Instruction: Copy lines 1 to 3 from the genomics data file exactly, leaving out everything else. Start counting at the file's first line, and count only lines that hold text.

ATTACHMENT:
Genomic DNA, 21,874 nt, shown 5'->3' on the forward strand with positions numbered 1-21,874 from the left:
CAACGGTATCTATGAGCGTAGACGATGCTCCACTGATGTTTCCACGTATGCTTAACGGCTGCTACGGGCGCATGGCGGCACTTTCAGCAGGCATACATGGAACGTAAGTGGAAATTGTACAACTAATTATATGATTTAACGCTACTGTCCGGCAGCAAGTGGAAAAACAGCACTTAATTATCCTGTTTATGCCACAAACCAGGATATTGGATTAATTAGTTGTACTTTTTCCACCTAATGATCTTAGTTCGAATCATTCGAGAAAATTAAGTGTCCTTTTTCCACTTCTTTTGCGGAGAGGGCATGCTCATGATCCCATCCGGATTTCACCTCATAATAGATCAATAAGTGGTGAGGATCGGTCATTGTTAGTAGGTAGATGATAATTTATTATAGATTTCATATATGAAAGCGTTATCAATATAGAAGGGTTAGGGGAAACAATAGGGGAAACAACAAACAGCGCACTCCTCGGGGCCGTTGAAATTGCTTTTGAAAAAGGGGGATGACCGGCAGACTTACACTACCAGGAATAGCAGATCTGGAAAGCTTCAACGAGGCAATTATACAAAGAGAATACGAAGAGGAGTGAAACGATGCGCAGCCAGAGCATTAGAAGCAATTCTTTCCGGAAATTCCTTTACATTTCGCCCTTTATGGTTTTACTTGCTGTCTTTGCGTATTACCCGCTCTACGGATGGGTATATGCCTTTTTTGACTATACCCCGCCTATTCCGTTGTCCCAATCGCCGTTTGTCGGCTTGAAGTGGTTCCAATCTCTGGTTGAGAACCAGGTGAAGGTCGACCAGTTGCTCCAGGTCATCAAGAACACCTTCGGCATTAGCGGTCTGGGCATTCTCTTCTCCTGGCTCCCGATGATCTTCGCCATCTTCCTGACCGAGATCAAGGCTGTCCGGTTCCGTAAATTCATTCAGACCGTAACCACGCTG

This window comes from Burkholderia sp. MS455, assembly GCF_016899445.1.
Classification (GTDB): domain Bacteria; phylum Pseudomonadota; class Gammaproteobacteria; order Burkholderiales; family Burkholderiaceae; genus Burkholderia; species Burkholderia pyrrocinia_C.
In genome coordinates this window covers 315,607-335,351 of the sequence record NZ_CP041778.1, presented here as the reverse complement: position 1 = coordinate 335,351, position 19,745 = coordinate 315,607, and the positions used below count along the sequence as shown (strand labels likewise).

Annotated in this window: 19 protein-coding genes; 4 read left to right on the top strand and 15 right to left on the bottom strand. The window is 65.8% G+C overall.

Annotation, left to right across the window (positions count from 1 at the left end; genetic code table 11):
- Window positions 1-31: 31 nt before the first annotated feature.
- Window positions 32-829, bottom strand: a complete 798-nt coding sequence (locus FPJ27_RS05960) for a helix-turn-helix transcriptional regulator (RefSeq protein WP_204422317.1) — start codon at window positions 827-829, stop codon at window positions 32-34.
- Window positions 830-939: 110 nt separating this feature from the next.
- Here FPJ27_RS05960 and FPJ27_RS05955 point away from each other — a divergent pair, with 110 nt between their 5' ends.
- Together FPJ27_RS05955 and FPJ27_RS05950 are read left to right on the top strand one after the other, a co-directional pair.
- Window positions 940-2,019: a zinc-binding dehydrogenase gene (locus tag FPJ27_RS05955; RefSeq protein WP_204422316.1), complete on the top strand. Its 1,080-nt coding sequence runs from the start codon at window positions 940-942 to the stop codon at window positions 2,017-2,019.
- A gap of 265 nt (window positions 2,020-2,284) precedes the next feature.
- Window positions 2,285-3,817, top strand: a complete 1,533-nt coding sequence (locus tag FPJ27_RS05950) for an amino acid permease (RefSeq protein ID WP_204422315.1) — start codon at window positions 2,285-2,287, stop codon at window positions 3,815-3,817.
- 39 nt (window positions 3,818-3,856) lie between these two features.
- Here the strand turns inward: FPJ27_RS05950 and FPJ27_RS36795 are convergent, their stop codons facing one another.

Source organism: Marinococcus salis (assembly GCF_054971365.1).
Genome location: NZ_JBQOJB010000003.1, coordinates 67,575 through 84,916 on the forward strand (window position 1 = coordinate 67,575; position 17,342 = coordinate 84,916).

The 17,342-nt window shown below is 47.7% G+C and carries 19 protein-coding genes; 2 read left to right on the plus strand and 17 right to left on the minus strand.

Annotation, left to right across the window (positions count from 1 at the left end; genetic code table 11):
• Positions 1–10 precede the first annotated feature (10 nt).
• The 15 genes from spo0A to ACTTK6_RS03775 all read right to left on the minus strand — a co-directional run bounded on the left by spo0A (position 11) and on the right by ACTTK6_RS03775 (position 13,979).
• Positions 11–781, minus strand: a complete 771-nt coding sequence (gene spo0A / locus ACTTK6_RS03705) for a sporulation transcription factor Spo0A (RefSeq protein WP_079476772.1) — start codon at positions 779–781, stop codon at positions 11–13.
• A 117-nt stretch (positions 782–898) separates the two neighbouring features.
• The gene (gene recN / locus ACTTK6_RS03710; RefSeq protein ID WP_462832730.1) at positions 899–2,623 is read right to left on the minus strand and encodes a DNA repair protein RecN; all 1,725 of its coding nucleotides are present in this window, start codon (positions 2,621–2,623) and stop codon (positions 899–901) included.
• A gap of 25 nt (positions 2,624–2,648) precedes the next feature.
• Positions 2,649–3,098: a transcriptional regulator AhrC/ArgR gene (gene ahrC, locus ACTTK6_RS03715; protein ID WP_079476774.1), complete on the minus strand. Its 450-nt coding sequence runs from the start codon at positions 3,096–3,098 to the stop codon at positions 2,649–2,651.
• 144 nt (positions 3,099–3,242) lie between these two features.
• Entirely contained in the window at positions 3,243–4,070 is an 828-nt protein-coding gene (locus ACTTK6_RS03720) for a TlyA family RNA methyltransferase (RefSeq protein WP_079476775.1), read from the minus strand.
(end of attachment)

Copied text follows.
Genomic DNA, 21,874 nt, shown 5'->3' on the forward strand with positions numbered 1-21,874 from the left:
CAACGGTATCTATGAGCGTAGACGATGCTCCACTGATGTTTCCACGTATGCTTAACGGCTGCTACGGGCGCATGGCGGCACTTTCAGCAGGCATACATGGAACGTAAGTGGAAATTGTACAACTAATTATATGATTTAACGCTACTGTCCGGCAGCAAGTGGAAAAACAGCACTTAATTATCCTGTTTATGCCACAAACCAGGATATTGGATTAATTAGTTGTACTTTTTCCACCTAATGATCTTAGTTCGAATCATTCGAGAAAATTAAGTGTCCTTTTTCCACTTCTTTTGCGGAGAGGGCATGCTCATGATCCCATCCGGATTTCACCTCATAATAGATCAATAAGTGGTGAGGATCGGTCATTGTTAGTAGGTAGATGATAATTTATTATAGATTTCATATATGAAAGCGTTATCAATATAGAAGGGTTAGGGGAAACAATAGGGGAAACAACAAACAGCGCACTCCTCGGGGCCGTTGAAATTGCTTTTGAAAAAGGGGGATGACCGGCAGACTTACACTACCAGGAATAGCAGATCTGGAAAGCTTCAACGAGGCAATTATACAAAGAGAATACGAAGAGGAGTGAAACGATGCGCAGCCAGAGCATTAGAAGCAATTCTTTCCGGAAATTCCTTTACATTTCGCCCTTTATGGTTTTACTTGCTGTCTTTGCGTATTACCCGCTCTACGGATGGGTATATGCCTTTTTTGACTATACCCCGCCTATTCCGTTGTCCCAATCGCCGTTTGTCGGCTTGAAGTGGTTCCAATCTCTGGTTGAGAACCAGGTGAAGGTCGACCAGTTGCTCCAGGTCATCAAGAACACCTTCGGCATTAGCGGTCTGGGCATTCTCTTCTCCTGGCTCCCGATGATCTTCGCCATCTTCCTGACCGAGATCAAGGCTGTCCGGTTCCGTAAATTCATTCAGACCGTAACCACGCTG

This window comes from Burkholderia sp. MS455, assembly GCF_016899445.1.